I was thrilled  when one of my favorite authors, Becky Wade, agreed to write a post for Ohio Homeschool.  I love her books and  just finished her newest book True to You  Today she is sharing how her mom influenced her love of reading in honor of Mother's Day.  Please give a warm welcome to Becky Wade.

 7 Ways to Raise Kids Who Love Books by Becky Wade


Abraham Lincoln once said, "All that I am, or hope to be, I owe to my angel mother."  If you were fortunate enough to have been raised by a wonderful mother, as I was, then you know how true that statement is!  It would be impossible to define or explain all the ways that my own "angel mother" influenced me, so I've decided to pinpoint just one in this post.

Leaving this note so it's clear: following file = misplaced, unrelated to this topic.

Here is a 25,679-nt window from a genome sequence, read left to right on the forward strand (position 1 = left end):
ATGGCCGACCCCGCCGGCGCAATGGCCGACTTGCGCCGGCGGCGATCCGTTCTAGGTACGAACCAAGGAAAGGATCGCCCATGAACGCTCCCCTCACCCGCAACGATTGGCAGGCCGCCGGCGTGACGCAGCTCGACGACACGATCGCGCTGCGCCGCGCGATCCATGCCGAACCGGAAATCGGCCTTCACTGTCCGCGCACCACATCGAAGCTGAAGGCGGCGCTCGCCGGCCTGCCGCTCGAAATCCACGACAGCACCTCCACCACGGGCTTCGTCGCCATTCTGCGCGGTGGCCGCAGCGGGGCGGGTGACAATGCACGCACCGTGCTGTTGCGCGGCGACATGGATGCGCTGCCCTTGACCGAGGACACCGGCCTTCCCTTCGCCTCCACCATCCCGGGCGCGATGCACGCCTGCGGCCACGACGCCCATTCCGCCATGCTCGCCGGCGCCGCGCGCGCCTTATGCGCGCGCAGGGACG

My mom instilled a love of reading in me. 

            As a girl, I was an avid reader.  Later, after I married, my deep enjoyment of reading led me to become an author.

            So how did my mom do it?  How did she raise all three of her daughters to love books?  Here's how:

            1.  Before I could read, she read aloud to me.  Daily, she took the time to read.  And not just board books or picture books.  She began reading chapter books to me when I was small.  Those detailed stories filled my fledgling imagination with adventure, times long past, love, danger, honor.  I determined at a very, very young age that books were the best form of entertainment.

            2.  Even after I could read, she continued to read to me at bedtime.  Reading was a treat, a reward, a quiet time just for the two of us. "I'm going to have to take away a chapter at bedtime," may have been a punishment in our house but, "Go read for 20 minutes!" never was.